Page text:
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Sensory Design Installations

To provide inspiration for the BARGE 2011 Competition, here are some fantastic examples of sensory design and some of the more recent installations.

As the name suggests, sensory design installations are meant to engage all of the senses. The popularity of sensory design is steadily growing due to its interactive nature. Installations can be found in schools, hospitals, parks, and museums. Each exhibit tempts its audience to engage in the design. The installations create interest in themselves in a variety of different ways such as, incorporating tactile objects that make sounds when touched or by visually changing shapes when a loud noise is made. The winner of 2010’s MOMA’s PS1 Young Architect program, SO-IL , created an urban landscape outside of MOMA’s PS1 Courtyard. Their creation, entitled Pole Dance, consisted of a series of poles and nets constructed in a 12 x 12 grid. The poles were attached to bungee cords and swung and moved with human and environmental touches. The nets, which the poles hung up acted as see through roof, brightly colored balls, hammocks, and even rain collecting plants could all be interacted with. As the poles moved and nets moved, audio speakers were activated thus engaging the sense of sound for the visitor.

The architectural team of SO-IL is not new to sensory design installations. Founders, Florian Idanburg and Jiang Liu also created Flockr for the 2010 Get It Louder festival in Beijing and Shanghai. The Flockr structure was created out of flexible mirrored squares that moved with the wind or by human touch, creating a fluid and reflective dome like object that reacted to its urban surroundings.

Haque Design and Research also specializes in interactive architecture and design. Like SO-IL, Haque has produced sensory installations all over the world. One of their more recent projects, entitled Primal Source, was installed in Santa Monica, CA. Primal Source was a large, outdoor projection screen made out of water mist. The continual spray of water was back light by an array of bright colors. The colored lights changed patterns as different sounds emerged from the audience. The more noise that was made by the crowd, the more diverse and dynamic the color patterns became. Eight microphones set up near the front of the installation would occasionally hear voices of audience members. For each new voice that the microphones heard, a different color pattern was splashed over the continual mist.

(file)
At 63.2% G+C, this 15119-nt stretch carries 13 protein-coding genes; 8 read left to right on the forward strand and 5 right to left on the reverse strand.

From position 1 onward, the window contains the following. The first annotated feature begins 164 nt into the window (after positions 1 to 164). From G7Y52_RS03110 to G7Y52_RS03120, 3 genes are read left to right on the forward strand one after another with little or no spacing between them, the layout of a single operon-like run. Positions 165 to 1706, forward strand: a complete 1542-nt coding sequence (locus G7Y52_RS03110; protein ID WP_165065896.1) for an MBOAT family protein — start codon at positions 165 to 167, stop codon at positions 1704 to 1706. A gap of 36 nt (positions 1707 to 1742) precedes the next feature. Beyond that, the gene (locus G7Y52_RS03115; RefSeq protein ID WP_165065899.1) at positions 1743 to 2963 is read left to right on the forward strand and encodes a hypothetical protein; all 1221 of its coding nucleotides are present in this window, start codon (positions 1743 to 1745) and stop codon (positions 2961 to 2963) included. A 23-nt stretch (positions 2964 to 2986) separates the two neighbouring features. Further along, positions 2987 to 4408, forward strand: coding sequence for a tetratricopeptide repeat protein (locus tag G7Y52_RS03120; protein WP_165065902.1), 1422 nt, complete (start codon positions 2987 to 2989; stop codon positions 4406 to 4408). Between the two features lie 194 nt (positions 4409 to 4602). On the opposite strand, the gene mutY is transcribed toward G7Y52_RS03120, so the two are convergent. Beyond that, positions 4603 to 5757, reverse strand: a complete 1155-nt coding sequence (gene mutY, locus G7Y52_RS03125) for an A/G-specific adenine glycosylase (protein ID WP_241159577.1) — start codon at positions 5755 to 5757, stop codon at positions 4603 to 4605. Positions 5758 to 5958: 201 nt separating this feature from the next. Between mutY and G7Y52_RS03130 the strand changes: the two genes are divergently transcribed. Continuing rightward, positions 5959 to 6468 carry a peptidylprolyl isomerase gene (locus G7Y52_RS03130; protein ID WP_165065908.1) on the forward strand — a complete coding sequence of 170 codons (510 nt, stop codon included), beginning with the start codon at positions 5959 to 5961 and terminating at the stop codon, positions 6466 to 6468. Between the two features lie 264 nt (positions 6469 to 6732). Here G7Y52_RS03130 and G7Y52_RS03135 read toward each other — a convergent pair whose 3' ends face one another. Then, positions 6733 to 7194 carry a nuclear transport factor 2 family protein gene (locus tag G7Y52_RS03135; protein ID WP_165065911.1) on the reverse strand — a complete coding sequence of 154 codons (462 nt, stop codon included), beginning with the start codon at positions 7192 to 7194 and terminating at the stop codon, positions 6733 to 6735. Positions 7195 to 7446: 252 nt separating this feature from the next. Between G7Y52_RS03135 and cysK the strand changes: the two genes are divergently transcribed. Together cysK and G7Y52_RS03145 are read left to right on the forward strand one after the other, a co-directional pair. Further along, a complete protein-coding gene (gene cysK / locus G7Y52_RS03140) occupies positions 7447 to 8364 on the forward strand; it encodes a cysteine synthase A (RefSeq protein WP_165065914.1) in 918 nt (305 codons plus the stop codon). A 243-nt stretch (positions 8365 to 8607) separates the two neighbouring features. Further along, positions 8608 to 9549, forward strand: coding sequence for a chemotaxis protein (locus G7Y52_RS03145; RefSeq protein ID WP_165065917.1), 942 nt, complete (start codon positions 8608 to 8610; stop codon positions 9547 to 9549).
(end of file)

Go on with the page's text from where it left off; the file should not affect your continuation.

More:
We certainly hope this will activate your imagination and we look forward to seeing what YOU come up with for the BARGE 2011 Design Competition.

Categories: Architecture, Art/Fun
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One Response to “Sensory Design Installations”

  1. Evenz Says:

    This is some good stuff. Very informative and well written. Definitely peaked my interest and will try to attend the BARGE 2011 Competition.


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